Counselling for teenagers can be a powerful learning process and useful for many young people who may be struggling. You may be reading this as a teenager or you may be an adult worried about someone you know. You may be judging yourself harshly for feelings of being overwhelmed or not being able to cope.
Life throws many curve balls at us and seeking support in a counselling relationship does not mean you or weak or deficient in some way.
Nor does it mean that you are ‘going mad’. Many normal people seek support at different stages of their lives and the safe, independent, supportive environment of a counselling space can be very powerful in helping us to process these hurdles. Young people must handle major physical, social and emotional changes in their lives as well as struggling with some of the key questions of identity formation. Who am I? Where do I fit in? How do I handle the pressures I am feeling?
Is counselling for me?
Even with a supportive, loving family, it can often be difficult to talk honestly to those we are closest to. We may protect others from the truth, our reality. Peer support is critical in our teenage years. If we feel we have lost this connection or our friends do not meet our expectations, it can lead to strong feelings of social isolation and loneliness.
If you have experienced parental separation/divorce or a major bereavement or illness during your teenage years, these life stressors may be causing you difficulty. Speaking with a counsellor can also help you with anxiety, phobias, depression, low self-confidence and self-harm.
A parental/guardian consent form must be signed and I will meet with both parent and the young person at the initial appointment. The first session offers the young person an opportunity to ask questions and to decide if they would be comfortable working with me. Appointments in Arklow, Co. Wicklow.
Tips for being assertive is something that is often asked for by our clients at Talking Solutions. Do you find it difficult to speak up at a teacher-parent meeting?
Do you find it difficult to prioritise your own needs in your relationships? Do you find yourself going along with others to avoid rocking the boat? Do you have a fear of conflict? Are you known as the ‘nice’ one at work who never says No?
Many of us could use a little more assertiveness in our lives. Many of us have been conditioned since childhood to be people-pleasers and not to cause ripples. This can change with a little practice.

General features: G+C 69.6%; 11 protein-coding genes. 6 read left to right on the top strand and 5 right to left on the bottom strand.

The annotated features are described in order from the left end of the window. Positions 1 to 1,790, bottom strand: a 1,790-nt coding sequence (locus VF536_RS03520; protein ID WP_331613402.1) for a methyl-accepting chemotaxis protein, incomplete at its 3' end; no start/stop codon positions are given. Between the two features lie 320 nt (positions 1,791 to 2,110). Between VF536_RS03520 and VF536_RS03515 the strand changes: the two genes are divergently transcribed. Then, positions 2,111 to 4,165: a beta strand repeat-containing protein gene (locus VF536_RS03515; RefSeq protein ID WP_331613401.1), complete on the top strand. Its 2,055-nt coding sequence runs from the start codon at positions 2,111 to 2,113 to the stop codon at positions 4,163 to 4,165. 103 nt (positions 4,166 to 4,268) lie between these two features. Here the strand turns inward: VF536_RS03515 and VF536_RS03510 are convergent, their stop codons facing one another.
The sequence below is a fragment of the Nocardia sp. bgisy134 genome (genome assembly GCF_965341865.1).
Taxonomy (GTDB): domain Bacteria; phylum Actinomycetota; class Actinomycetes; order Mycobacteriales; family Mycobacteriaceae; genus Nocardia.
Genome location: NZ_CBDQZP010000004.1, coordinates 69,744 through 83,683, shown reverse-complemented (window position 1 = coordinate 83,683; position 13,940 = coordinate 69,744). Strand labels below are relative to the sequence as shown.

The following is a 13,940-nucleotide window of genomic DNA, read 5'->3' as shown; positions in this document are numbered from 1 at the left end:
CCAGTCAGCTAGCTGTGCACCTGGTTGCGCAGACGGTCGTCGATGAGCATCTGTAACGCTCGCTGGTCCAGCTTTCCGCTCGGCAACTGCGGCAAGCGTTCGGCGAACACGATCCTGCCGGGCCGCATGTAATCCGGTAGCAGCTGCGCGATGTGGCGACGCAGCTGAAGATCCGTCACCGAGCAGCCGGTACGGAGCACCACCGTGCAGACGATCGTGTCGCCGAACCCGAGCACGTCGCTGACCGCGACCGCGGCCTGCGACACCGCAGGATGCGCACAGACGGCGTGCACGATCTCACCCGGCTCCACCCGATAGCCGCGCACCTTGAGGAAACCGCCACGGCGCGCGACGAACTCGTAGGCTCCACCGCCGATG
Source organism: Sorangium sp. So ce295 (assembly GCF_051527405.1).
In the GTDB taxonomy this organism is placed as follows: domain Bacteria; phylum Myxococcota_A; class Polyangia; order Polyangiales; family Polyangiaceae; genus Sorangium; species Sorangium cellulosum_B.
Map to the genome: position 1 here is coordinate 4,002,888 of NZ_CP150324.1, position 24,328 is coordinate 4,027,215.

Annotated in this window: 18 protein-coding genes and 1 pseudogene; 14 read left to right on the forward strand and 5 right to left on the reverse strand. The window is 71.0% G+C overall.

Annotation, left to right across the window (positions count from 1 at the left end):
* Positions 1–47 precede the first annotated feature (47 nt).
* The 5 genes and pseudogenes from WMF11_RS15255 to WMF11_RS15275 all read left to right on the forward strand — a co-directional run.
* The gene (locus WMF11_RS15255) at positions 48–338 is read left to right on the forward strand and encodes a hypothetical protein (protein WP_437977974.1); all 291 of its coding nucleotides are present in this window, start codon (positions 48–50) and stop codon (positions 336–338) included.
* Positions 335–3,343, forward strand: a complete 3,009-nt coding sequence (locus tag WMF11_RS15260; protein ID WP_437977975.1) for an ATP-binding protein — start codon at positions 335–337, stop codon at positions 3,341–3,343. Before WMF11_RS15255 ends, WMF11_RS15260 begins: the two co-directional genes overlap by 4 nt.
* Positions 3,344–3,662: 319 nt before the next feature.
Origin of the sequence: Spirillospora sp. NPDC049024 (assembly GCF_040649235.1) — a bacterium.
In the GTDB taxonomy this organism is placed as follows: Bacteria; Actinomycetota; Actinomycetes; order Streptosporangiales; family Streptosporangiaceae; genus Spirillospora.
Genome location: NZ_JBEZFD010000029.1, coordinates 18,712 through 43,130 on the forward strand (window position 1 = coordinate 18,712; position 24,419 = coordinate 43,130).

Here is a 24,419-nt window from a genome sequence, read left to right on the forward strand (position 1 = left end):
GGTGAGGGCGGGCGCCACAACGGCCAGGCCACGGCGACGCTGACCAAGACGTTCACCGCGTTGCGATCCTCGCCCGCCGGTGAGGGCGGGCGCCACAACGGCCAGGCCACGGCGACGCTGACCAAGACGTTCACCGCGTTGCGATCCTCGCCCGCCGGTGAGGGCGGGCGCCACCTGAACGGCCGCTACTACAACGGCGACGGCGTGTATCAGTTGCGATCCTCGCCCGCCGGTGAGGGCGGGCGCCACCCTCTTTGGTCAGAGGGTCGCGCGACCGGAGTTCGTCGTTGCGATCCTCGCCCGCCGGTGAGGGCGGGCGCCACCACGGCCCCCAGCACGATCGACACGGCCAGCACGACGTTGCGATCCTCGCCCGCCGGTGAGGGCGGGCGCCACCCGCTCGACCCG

• Assertive behaviour means you recognise that you have equal rights to others. It means standing up for yourself in a way that does not trample on or ignore the rights of others.
• Assertive behaviour means acknowledging your own needs in a situation and taking responsibility for having these needs met.
• The first part of the process is self-awareness and this awareness can become your best friend. Monitor your own reactions to people and situations and notice when you are falling into a passive or aggressive response, or wavering between the two.
• Notice your body language and make sure it matches your spoken language. Stand tall but relaxed, push your shoulders back. Make eye contact and keep a level tone of voice.
• If refusing someone a request, use their first name, it helps!
• Express yourself in a way that communicates respect and goodwill and leaves the door open for good relations. You will earn more respect for not being a wimp. Avoid wishy-washy responses, ‘I might be there if I can’.
• Sometimes people won’t ask directly for what they want. They will keep hinting and go a roundabout way until you cave in. If you usually get caught like this, don’t respond, or leap in to fix their problem. Wait for them to come clean. Then be ready with your response, ‘I’m sorry you have got that problem’. Then stop.
• If you know someone is pushing your Guilt buttons practice using a positive No. If you are afraid of being manipulated by anger and/or tears, remember how people chose to react as adults is their personal responsibility and choice.
• Many of us say Yes to things because we fear retribution, in subtle or not-so-subtle ways if we don’t. Recognise that you do not have to say Yes, unless you really want to. Recognising this choice will boost your own self-respect and sense of empowerment. Practice at the small things and then you will be ready to tackle bigger challenges.
‘A no uttered from deepest conviction is better and greater than a yes, uttered merely to please or, what is worse, to avoid trouble’ Mahatma Ghandi